I don't know what you had in mind when you put in the timing functions (per
question and per quiz) but it is useful. I thought I'd let you know that.
There are psychologists that stress fluency of learning, which is associated with a framework called Precision Teaching, by which they mean
response should not only be accurate, but also fast---almost automatic. The
claim is that fluency decreases forgetting, decreases effects of distractions
and enables easier incorporation into higher level skills. For example, kids
who are fluent with multiplication tables have less difficulty with later
math than kids who are not.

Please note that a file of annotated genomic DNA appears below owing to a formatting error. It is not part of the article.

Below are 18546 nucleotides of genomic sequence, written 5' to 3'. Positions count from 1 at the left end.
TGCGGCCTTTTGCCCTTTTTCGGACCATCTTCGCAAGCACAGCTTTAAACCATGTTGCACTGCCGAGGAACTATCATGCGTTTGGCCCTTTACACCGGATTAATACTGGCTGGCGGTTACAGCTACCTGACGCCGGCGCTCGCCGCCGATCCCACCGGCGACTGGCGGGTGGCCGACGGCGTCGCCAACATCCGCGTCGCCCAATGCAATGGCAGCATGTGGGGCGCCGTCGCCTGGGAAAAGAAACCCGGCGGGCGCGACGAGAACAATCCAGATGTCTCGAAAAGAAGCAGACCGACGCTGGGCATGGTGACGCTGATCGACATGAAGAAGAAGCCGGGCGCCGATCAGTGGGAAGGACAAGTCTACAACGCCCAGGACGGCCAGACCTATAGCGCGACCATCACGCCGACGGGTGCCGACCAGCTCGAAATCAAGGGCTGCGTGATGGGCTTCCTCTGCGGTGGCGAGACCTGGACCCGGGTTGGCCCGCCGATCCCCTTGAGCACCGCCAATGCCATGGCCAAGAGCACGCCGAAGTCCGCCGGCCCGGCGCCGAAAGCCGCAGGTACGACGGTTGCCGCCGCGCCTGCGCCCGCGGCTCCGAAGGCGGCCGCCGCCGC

In any event, I have college students striving for fluency with technical concepts. Harris Quiz is set to present 60 (out of 100) questions with a quiz time limit of 5 min. The students take the quiz repeatedly and track their increases in number correct in the alloted time. Because the 60 questions are randomly selected from the 100 and the presentation order is random, simple order memorization is prevented.
I have just started using this technique and can't yet evaluate it, although students do improve across the repeated tests. The students seem to find it challenging.
I don't know if others use the time parameter (I haven't until now) but the effort to include it in Harris Quiz was worthwhile from my perspective. Just thought I'd let you know about this application in case your e-mail is light these days.
The best to you.